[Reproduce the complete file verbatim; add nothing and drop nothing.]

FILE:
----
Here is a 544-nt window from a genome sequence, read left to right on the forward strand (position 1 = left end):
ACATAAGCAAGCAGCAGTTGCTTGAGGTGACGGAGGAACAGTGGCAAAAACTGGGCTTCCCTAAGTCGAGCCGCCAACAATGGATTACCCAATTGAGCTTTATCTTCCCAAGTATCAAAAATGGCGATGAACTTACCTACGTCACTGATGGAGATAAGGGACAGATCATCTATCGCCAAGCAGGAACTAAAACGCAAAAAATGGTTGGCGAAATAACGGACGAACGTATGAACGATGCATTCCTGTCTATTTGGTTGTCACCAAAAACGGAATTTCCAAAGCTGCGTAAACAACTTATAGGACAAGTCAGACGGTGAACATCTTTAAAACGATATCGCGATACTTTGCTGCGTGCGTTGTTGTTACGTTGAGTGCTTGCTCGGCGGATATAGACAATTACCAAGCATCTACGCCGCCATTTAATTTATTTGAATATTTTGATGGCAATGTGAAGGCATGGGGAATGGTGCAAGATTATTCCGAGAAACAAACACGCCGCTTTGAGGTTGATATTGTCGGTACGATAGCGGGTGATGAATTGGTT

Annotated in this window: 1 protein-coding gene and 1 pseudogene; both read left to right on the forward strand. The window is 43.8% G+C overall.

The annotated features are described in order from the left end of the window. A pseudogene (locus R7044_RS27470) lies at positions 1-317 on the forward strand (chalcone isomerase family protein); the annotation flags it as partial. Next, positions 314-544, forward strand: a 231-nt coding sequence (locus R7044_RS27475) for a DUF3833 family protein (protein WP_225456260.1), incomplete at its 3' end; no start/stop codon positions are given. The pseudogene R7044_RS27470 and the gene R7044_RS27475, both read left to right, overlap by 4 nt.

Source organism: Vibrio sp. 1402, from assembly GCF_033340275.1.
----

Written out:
Here is a 544-nt window from a genome sequence, read left to right on the forward strand (position 1 = left end):
ACATAAGCAAGCAGCAGTTGCTTGAGGTGACGGAGGAACAGTGGCAAAAACTGGGCTTCCCTAAGTCGAGCCGCCAACAATGGATTACCCAATTGAGCTTTATCTTCCCAAGTATCAAAAATGGCGATGAACTTACCTACGTCACTGATGGAGATAAGGGACAGATCATCTATCGCCAAGCAGGAACTAAAACGCAAAAAATGGTTGGCGAAATAACGGACGAACGTATGAACGATGCATTCCTGTCTATTTGGTTGTCACCAAAAACGGAATTTCCAAAGCTGCGTAAACAACTTATAGGACAAGTCAGACGGTGAACATCTTTAAAACGATATCGCGATACTTTGCTGCGTGCGTTGTTGTTACGTTGAGTGCTTGCTCGGCGGATATAGACAATTACCAAGCATCTACGCCGCCATTTAATTTATTTGAATATTTTGATGGCAATGTGAAGGCATGGGGAATGGTGCAAGATTATTCCGAGAAACAAACACGCCGCTTTGAGGTTGATATTGTCGGTACGATAGCGGGTGATGAATTGGTT

Annotated in this window: 1 protein-coding gene and 1 pseudogene; both read left to right on the forward strand. The window is 43.8% G+C overall.

The annotated features are described in order from the left end of the window. A pseudogene (locus R7044_RS27470) lies at positions 1-317 on the forward strand (chalcone isomerase family protein); the annotation flags it as partial. Next, positions 314-544, forward strand: a 231-nt coding sequence (locus R7044_RS27475) for a DUF3833 family protein (protein WP_225456260.1), incomplete at its 3' end; no start/stop codon positions are given. The pseudogene R7044_RS27470 and the gene R7044_RS27475, both read left to right, overlap by 4 nt.

Source organism: Vibrio sp. 1402, from assembly GCF_033340275.1.